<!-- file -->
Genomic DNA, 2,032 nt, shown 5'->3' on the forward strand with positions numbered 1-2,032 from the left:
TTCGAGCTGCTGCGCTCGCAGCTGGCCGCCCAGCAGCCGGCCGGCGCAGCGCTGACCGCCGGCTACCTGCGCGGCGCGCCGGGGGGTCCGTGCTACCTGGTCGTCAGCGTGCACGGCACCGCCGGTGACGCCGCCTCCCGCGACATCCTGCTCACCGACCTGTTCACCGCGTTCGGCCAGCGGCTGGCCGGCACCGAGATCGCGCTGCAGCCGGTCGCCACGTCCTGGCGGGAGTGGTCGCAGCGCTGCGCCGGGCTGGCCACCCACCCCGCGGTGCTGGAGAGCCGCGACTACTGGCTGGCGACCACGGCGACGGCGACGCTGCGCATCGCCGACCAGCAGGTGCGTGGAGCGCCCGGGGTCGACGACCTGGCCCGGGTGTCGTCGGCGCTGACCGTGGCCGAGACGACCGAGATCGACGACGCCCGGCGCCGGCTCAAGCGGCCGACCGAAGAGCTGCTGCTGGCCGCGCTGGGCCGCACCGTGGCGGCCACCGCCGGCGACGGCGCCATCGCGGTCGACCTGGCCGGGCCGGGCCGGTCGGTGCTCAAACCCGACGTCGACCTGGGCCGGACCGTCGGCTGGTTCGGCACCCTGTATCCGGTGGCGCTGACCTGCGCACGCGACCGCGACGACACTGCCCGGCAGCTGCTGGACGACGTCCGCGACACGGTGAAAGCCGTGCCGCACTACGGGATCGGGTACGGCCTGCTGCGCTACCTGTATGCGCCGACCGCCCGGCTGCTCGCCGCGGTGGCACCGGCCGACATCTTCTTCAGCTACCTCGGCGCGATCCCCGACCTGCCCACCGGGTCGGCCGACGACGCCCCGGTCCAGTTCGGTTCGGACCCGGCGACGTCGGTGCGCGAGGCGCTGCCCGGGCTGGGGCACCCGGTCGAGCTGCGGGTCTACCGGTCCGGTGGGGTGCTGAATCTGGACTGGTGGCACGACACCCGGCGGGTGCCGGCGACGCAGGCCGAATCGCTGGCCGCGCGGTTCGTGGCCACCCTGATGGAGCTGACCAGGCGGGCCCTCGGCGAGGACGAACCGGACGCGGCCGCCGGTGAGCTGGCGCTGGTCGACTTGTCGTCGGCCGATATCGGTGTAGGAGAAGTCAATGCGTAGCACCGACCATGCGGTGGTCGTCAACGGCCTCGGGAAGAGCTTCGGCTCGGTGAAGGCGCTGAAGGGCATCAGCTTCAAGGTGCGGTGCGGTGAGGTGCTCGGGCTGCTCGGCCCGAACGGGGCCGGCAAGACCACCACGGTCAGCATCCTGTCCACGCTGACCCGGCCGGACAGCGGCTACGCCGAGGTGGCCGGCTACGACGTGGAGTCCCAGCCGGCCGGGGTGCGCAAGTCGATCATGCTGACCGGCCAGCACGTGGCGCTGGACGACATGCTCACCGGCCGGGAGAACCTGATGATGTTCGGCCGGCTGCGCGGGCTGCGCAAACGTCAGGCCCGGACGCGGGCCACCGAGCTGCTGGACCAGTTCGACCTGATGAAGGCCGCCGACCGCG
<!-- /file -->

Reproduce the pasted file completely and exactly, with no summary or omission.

Genomic DNA, 2,032 nt, shown 5'->3' on the forward strand with positions numbered 1-2,032 from the left:
TTCGAGCTGCTGCGCTCGCAGCTGGCCGCCCAGCAGCCGGCCGGCGCAGCGCTGACCGCCGGCTACCTGCGCGGCGCGCCGGGGGGTCCGTGCTACCTGGTCGTCAGCGTGCACGGCACCGCCGGTGACGCCGCCTCCCGCGACATCCTGCTCACCGACCTGTTCACCGCGTTCGGCCAGCGGCTGGCCGGCACCGAGATCGCGCTGCAGCCGGTCGCCACGTCCTGGCGGGAGTGGTCGCAGCGCTGCGCCGGGCTGGCCACCCACCCCGCGGTGCTGGAGAGCCGCGACTACTGGCTGGCGACCACGGCGACGGCGACGCTGCGCATCGCCGACCAGCAGGTGCGTGGAGCGCCCGGGGTCGACGACCTGGCCCGGGTGTCGTCGGCGCTGACCGTGGCCGAGACGACCGAGATCGACGACGCCCGGCGCCGGCTCAAGCGGCCGACCGAAGAGCTGCTGCTGGCCGCGCTGGGCCGCACCGTGGCGGCCACCGCCGGCGACGGCGCCATCGCGGTCGACCTGGCCGGGCCGGGCCGGTCGGTGCTCAAACCCGACGTCGACCTGGGCCGGACCGTCGGCTGGTTCGGCACCCTGTATCCGGTGGCGCTGACCTGCGCACGCGACCGCGACGACACTGCCCGGCAGCTGCTGGACGACGTCCGCGACACGGTGAAAGCCGTGCCGCACTACGGGATCGGGTACGGCCTGCTGCGCTACCTGTATGCGCCGACCGCCCGGCTGCTCGCCGCGGTGGCACCGGCCGACATCTTCTTCAGCTACCTCGGCGCGATCCCCGACCTGCCCACCGGGTCGGCCGACGACGCCCCGGTCCAGTTCGGTTCGGACCCGGCGACGTCGGTGCGCGAGGCGCTGCCCGGGCTGGGGCACCCGGTCGAGCTGCGGGTCTACCGGTCCGGTGGGGTGCTGAATCTGGACTGGTGGCACGACACCCGGCGGGTGCCGGCGACGCAGGCCGAATCGCTGGCCGCGCGGTTCGTGGCCACCCTGATGGAGCTGACCAGGCGGGCCCTCGGCGAGGACGAACCGGACGCGGCCGCCGGTGAGCTGGCGCTGGTCGACTTGTCGTCGGCCGATATCGGTGTAGGAGAAGTCAATGCGTAGCACCGACCATGCGGTGGTCGTCAACGGCCTCGGGAAGAGCTTCGGCTCGGTGAAGGCGCTGAAGGGCATCAGCTTCAAGGTGCGGTGCGGTGAGGTGCTCGGGCTGCTCGGCCCGAACGGGGCCGGCAAGACCACCACGGTCAGCATCCTGTCCACGCTGACCCGGCCGGACAGCGGCTACGCCGAGGTGGCCGGCTACGACGTGGAGTCCCAGCCGGCCGGGGTGCGCAAGTCGATCATGCTGACCGGCCAGCACGTGGCGCTGGACGACATGCTCACCGGCCGGGAGAACCTGATGATGTTCGGCCGGCTGCGCGGGCTGCGCAAACGTCAGGCCCGGACGCGGGCCACCGAGCTGCTGGACCAGTTCGACCTGATGAAGGCCGCCGACCGCG